Pastor Wangki, of Trinity Christian Church in Merced, works to support the Southeast Asian community as they face language barriers, information barriers, transportation barriers, and the threat of anti-Asian racism in their daily lives.
By Vikaas Shanker—June 29, 2018
A group of San Joaquin Valley residents went to the U.S.-Mexican border last week to examine a detention center for undocumented immigrants and shared their experiences listening to the “cries of immigrant parents” for their separated children.
At a news conference on Friday in front of the Merced County Administration Building, about 20 advocates also urged legislators to join the cause and asked the community to join them Saturday morning in a march against family separation.
“These (families) are being discriminated, being marginalized and humiliated,” said Faith in the Valley community organizer Blanca Ojeda, translating from a fiery speech in Spanish by Delhi resident Blanca Lozano.
As a result of a “zero-tolerance” policy U.S. Attorney General Jeff Sessions announced in April, adults would be facing federal prosecution for illegally entering the United States, according to McClatchy DC.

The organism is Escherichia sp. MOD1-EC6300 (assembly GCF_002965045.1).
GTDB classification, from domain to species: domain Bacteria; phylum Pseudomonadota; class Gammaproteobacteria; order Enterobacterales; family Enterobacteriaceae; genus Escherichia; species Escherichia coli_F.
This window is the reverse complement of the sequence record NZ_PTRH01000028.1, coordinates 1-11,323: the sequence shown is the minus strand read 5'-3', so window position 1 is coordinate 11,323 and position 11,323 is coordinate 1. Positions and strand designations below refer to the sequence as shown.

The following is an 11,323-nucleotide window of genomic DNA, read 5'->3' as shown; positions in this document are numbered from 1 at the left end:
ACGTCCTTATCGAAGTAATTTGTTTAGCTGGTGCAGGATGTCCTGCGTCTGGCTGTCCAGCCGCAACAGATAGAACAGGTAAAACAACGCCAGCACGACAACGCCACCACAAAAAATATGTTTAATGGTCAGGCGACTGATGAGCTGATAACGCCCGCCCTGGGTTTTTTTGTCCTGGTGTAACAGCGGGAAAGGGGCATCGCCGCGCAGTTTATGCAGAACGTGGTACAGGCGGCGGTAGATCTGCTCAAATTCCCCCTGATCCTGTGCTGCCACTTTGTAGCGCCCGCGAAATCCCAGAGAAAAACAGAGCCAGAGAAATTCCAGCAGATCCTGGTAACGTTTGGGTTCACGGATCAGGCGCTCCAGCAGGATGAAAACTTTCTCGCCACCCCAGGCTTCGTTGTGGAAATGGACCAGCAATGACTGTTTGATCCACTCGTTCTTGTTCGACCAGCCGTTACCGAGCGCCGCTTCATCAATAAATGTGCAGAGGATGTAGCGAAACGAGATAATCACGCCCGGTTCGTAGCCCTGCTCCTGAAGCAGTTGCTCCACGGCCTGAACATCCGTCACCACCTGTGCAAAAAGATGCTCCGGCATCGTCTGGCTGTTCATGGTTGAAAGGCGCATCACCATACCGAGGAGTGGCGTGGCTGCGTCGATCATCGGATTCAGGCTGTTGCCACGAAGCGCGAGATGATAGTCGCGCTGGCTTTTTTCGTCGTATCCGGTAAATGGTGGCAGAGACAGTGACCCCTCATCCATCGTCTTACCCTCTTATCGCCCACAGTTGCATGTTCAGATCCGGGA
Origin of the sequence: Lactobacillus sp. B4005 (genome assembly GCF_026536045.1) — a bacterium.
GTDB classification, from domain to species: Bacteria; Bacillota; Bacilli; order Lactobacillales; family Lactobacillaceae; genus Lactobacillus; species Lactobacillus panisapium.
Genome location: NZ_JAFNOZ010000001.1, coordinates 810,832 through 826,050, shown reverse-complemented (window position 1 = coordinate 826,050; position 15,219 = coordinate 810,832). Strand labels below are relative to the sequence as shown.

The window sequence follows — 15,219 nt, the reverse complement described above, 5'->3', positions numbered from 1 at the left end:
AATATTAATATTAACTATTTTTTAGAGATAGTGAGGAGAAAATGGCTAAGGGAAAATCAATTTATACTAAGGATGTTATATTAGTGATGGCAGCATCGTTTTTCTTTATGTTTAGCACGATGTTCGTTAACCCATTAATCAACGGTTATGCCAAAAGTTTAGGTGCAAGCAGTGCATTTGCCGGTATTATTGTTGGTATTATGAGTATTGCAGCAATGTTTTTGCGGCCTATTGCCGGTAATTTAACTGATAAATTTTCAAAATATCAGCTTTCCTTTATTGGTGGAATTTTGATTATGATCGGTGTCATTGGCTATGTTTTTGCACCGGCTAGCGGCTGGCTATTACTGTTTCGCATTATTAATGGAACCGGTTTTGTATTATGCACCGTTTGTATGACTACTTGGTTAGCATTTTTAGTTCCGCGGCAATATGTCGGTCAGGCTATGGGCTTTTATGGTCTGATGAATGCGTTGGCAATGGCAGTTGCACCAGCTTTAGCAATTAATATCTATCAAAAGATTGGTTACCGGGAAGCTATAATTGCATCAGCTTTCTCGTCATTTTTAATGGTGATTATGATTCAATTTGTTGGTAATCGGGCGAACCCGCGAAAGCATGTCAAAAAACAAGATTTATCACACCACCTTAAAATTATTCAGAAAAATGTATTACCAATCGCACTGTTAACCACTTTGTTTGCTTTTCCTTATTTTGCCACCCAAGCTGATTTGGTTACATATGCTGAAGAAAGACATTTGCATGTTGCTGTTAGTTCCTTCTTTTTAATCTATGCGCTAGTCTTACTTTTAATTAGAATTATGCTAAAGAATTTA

Before that, people crossing the border illegally for the first time were charged with misdemeanors. And the federal government had long-standing policies of swiftly deporting them or pushing them through asylum proceedings, occasionally detaining immigrants and separating them from their children.
Sessions and President Donald Trump’s “zero-tolerance” policy meant prosecution, detaining and separation for more immigrants.
After public outrage at the sights and sounds of parents and children being separated, Trump signed an executive order ending the separation practice. But the president provided no remedy for those families already separated.
About 500 Valley residents, including those from Merced, joined about 500 others through the Faith in the Valley organization to visit anti-fungal-med.com and the privately-run Otay Mesa Detention Center on June 23, officials said.
Ojeda said the trip to the San Ysidro border brought back memories of her own immigration story.
Read more at the Merced Sun-Star.